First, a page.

.... time.sleep(0.1)
    .... stack2.append(stack.pop())
    ....
    >>> threads = [Thread(target=doit, args=(i,)) for i in range(0,100)]
    >>> for t in threads: t.start()

    ....
    >>> for t in threads: t.join()

    ....
    >>> len(stack2)

    100
    >>> stack2

    [99, 95, 98, 94, 93, 97, 92, 91, 96, 88, 87, 86, 85, 84, 83, 90, 79, 78, 77,
    76, 74, 73, 72, 71, 70, 75, 82, 81, 80, 89, 69, 67, 66, 65, 64, 68, 60, 59,
    58, 57, 56, 55, 63, 62, 61, 49, 54, 53, 52, 51, 46, 45, 44, 50, 48, 47, 29,
    28, 35, 34, 33, 43, 42, 41, 40, 39, 38, 32, 37, 31, 30, 36, 27, 26, 25, 24,
    23, 22, 21, 20, 19, 18, 17, 12, 16, 15, 14, 13, 11, 10, 9, 8, 7, 6, 4, 3, 2,
    1, 0, 5]

    Note that the value being appended to 'stack2' might not be the value that
    was appended to 'stack' in any particular thread - in this case, we don't
    care (but is the sort of thing you might need to watch out for).

    In the code you mention in pytz, there *is* a race condition. However, if
    this condition occurs the side effects are so trivial as to not worry about
    locking. ie. if a number of threads call memorized_timedelta(seconds=60)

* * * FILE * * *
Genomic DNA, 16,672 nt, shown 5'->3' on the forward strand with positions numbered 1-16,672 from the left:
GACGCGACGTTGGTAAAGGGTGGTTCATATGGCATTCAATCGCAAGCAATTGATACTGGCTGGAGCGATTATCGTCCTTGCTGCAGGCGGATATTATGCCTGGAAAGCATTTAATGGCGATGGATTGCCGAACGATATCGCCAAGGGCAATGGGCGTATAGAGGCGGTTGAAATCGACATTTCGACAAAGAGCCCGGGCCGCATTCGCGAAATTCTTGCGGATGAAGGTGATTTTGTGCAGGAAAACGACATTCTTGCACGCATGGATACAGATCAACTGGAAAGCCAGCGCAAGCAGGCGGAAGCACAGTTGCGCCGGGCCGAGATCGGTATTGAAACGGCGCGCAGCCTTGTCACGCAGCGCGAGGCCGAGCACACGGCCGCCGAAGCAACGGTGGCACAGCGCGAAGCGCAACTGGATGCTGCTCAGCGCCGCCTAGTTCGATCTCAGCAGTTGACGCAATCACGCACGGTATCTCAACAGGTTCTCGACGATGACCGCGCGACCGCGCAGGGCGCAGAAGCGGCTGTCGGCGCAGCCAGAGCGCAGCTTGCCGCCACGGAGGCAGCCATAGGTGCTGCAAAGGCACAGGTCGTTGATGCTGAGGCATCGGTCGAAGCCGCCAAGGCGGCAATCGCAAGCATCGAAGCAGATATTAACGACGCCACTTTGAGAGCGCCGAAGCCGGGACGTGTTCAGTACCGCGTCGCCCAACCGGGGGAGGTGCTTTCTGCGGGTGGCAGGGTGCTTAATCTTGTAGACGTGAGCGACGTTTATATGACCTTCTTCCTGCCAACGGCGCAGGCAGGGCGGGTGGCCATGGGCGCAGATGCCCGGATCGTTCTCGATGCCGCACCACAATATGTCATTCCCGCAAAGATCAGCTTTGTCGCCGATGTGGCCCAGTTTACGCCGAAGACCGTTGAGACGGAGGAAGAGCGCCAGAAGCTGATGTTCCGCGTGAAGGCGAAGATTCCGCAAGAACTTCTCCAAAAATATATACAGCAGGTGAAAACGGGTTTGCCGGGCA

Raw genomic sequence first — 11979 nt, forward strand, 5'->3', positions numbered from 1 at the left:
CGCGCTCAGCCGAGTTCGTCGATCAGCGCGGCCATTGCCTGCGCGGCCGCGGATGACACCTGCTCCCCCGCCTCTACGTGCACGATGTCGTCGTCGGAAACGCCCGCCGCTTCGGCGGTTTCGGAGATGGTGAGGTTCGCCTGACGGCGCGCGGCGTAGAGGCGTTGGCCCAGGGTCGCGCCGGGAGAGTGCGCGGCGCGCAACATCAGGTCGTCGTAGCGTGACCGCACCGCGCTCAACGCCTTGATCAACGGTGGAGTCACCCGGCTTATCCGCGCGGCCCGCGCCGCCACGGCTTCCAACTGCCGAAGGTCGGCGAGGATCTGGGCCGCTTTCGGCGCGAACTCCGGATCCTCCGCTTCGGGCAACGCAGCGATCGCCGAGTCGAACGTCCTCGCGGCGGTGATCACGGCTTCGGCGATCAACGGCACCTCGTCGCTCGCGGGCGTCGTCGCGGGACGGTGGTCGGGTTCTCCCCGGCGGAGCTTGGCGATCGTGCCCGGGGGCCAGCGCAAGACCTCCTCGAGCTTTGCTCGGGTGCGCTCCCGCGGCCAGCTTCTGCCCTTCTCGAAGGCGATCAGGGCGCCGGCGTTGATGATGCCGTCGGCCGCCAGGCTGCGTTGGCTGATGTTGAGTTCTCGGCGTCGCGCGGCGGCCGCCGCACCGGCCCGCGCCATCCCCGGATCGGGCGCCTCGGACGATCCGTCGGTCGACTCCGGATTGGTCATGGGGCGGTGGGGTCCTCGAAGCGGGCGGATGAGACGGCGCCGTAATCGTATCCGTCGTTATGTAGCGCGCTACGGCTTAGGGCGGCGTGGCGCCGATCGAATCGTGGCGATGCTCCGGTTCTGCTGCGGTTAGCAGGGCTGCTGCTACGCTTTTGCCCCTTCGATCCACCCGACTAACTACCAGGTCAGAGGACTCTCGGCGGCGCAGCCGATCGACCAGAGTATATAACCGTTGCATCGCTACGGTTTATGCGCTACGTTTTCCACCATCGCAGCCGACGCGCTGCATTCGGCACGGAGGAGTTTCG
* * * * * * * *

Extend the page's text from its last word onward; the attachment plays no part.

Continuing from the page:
simultaneously, there is a slight chance that each thread will get a
    different timedelta instance. This is extremely unlikely, and the rest of
    the code doesn't care at all. If pytz compared the timedeltas using 'is'
    instead of '==' at any point, it would be a bug (but it doesn't, so it isn't).

    So you can write thread safe Python code without locks provided you are
    using the builtin types, and keep a close eye out for race conditions. This
    might sound error prone, but it is quite doable provided the critical areas
    that are accessing shared objects are kept isolated, short and simple.

    Here is an thread unsafe example. Here the mistake is made that the length
    of stack will not change after checking it. Also because we don't use the
    atomic stack.pop(), two threads might add the same value to stack2:

    >>> from threading import Thread
    >>> import time
    >>> stack = range(0, 50)
    >>> stack2 = []
    >>> def doit():

    .... if len(stack) > 0:
    .... stack2.append(stack[-1])
    .... time.sleep(0.1)
    .... del stack[-1]
    ....
    >>> threads = [Thread(target=doit) for i in range(0, 100)]
    >>> for t in threads: t.start()

    ....
    Exception in thread Thread-249:
    Traceback (most recent call last):
    File "/usr/lib/python2.4/threading.py", line 442, in __bootstrap
    self.run()
    File "/usr/lib/python2.4/threading.py", line 422, in run
    self.__target(*self.__args, **self.__kwargs)
    File "<stdin>", line 5, in doit
    IndexError: list assignment index out of range



    --
    Stuart Bishop <>
    http://www.stuartbishop.net/

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    Stuart Bishop, Aug 14, 2005
    #5
  6. Thank you very much for all your explanation !
    Your pytz module is great !
    nicolas_riesch, Aug 15, 2005
    #6